Sexist eye on the news: Egypt

The Opinioness of the World asks, “… if 20-50% of women are protesting, why aren’t we seeing that reflected in the images shown on the news websites and networks?”

People often overlook women in protests or wars, as if they are absent or invisible.  Yet women protest, and sometimes fight in combat, alongside men.


Instead, we get this typical crowd scene shot:

From the Associated Press

From the New York Times comes this image and explanation:
“A protester consoled a woman during a demonstration.”

About-Face asks,  “Who’s to say this woman isn’t a protester, too?” Looking at this picture without a caption, I would think it depicts two protesters either celebrating together, or consoling each other. But the default position for much of the media is the sexist view: The man is acting, the woman is passive.

It’s on a far smaller scale, but to this day I remember reading a newspaper article describing a gunman attacking a cab driver who had two female passengers in the back. The writer, who was not at the scene, described the women as “cowering in the back seat” during the attack. He did not say this is what witnesses said, or what the police said or what the women said. And he was not there. So I wrote to him, I couldn’t help myself. I asked him how he knew they were cowering. Maybe they were trying to get out of the car, I suggested. Maybe they were talking to the driver, helping him to get through the crisis. Maybe they were screaming. There were lots of things they might have been doing, but because they were women, this writer had assumed they were “cowering” and had written it as if it were a fact. Maybe he watched too many mainstream movies and TV dramas. We should all call out sexist assumptions in the media when we see them, big or small.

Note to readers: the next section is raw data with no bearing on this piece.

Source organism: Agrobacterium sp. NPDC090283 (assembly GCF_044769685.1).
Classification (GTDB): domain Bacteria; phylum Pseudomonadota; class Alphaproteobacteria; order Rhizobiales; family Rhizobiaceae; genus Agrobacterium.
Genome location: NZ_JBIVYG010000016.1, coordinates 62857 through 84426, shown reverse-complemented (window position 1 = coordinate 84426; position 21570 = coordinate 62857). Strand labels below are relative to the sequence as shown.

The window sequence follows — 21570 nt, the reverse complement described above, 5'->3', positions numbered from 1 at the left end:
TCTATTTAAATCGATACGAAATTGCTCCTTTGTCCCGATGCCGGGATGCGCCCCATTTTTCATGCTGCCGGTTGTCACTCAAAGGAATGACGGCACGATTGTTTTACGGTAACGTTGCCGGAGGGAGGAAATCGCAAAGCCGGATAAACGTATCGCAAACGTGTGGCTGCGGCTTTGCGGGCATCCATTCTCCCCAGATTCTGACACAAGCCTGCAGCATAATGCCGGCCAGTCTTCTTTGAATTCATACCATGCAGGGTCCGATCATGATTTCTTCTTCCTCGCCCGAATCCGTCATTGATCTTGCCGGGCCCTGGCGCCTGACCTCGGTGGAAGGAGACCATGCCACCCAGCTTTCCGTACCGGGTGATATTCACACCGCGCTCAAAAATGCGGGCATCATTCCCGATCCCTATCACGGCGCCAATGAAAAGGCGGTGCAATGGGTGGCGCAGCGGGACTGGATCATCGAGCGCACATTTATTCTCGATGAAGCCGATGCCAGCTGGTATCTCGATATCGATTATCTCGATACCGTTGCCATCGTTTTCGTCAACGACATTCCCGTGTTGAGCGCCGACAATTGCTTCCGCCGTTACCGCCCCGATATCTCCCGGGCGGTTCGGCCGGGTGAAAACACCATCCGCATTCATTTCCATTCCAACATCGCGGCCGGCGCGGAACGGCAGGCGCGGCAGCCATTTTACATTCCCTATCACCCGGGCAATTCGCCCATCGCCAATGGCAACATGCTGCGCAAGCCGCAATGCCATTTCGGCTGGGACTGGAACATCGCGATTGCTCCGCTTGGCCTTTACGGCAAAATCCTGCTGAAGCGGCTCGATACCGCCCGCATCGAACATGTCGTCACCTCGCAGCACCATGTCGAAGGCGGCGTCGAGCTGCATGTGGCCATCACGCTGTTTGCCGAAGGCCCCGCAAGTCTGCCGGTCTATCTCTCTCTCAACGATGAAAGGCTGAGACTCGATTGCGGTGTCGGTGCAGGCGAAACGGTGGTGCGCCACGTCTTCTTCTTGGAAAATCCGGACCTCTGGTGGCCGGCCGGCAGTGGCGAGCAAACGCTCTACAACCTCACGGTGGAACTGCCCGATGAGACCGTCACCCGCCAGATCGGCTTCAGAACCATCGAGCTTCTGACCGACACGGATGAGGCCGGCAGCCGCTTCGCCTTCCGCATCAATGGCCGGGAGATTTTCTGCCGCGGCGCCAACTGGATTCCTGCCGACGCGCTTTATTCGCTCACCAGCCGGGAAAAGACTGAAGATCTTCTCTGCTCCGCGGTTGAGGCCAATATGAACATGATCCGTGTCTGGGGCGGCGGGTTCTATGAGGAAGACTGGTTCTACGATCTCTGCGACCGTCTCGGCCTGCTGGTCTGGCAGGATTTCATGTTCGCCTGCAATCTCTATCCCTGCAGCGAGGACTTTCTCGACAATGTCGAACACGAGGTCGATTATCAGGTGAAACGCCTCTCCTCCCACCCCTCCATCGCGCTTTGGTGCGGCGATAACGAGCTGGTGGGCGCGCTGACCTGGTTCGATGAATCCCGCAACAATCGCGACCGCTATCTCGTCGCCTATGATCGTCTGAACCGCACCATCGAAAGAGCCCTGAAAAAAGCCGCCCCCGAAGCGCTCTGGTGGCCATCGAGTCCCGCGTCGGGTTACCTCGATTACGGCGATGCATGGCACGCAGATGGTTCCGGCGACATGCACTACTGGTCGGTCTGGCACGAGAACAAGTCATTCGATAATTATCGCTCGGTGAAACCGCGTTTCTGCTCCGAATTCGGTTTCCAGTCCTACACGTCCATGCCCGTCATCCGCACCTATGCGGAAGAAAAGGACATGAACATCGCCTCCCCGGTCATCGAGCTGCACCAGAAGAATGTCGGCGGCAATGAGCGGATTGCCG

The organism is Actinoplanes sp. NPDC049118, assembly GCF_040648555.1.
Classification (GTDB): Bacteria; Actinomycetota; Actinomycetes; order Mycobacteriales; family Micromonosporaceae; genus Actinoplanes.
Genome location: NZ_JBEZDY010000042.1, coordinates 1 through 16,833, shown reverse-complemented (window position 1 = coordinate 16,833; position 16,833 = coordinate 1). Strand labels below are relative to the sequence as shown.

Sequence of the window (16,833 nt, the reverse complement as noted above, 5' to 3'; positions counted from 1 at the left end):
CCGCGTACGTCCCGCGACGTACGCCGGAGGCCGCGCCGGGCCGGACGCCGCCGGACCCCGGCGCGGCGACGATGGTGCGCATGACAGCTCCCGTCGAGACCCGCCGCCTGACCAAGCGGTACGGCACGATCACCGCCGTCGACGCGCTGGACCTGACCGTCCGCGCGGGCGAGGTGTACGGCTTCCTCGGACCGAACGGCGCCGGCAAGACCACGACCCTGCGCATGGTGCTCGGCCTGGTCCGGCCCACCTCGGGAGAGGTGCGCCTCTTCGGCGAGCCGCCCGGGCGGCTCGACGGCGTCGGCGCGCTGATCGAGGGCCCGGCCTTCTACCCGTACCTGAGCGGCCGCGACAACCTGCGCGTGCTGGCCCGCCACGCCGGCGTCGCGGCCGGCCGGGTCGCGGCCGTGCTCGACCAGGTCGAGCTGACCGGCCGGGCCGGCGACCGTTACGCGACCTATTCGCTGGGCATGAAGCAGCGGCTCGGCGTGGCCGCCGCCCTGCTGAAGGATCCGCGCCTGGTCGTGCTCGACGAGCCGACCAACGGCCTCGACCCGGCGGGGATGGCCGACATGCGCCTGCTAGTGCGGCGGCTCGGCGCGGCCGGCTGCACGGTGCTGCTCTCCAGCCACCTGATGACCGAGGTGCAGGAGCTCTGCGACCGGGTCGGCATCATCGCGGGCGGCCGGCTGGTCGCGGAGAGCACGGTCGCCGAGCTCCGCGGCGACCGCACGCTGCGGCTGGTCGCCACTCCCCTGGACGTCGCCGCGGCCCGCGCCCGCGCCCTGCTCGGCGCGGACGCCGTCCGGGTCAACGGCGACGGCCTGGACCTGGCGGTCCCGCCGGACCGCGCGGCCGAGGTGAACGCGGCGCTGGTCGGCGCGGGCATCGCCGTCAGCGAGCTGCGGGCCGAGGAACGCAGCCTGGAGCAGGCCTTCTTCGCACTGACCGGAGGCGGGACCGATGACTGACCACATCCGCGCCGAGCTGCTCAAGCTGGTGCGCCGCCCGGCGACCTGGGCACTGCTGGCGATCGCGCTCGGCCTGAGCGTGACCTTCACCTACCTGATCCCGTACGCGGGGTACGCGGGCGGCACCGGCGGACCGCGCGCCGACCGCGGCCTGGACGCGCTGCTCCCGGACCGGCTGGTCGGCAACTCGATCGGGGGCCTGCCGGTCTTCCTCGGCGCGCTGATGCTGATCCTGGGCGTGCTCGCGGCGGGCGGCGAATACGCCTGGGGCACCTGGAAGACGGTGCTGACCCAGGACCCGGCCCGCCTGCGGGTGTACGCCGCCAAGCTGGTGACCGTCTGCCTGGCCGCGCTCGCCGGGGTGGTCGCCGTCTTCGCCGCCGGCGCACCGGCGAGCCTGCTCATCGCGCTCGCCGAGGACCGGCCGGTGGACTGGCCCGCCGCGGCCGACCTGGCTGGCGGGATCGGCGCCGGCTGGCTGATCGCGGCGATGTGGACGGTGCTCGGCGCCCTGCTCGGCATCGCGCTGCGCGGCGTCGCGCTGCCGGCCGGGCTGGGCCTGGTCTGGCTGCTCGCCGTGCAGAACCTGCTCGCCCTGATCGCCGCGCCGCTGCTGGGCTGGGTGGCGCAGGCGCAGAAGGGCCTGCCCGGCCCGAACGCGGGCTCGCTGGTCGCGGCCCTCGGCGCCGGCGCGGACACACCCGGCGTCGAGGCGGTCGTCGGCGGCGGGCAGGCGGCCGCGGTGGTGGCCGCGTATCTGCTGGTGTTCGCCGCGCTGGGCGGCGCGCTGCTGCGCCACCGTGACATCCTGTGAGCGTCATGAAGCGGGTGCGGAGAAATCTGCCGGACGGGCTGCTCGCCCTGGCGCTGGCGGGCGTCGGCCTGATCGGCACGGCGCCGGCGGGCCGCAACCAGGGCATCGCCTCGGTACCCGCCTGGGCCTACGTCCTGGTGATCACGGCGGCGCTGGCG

If you’ve seen any similar assumptions in the media lately, please tell us about them!

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Comments

  1. Right on, Sister Erin. Thanks for that post. And thanks to the women and men of Egypy.To quote another brave woman:Today, I am crying tears of joy and victory instead of tears of sorrow and anger.Thank you, my friends in Egypt–our deepest congratulations from Cindy Sheehan's Soapbox and the people in the US that know the truth.With love, peace, deepest respect and complete solidarity.

  2. The sexism goes even deeper according to Mary Rogers at CNN

  3. No doubt about it. Thanks for posting this.

  4. Also worth noting in this regard is this film festival

  5. Readers, the film festival, Women's voices for the Muslim World, was this weekend in LA. There is a link at that site that allows you to watch the films. There are some very interesting films there. Check it out!(PS. Sorry you got trapped in the spam folder for a day Weniger Gottsquatsch.)

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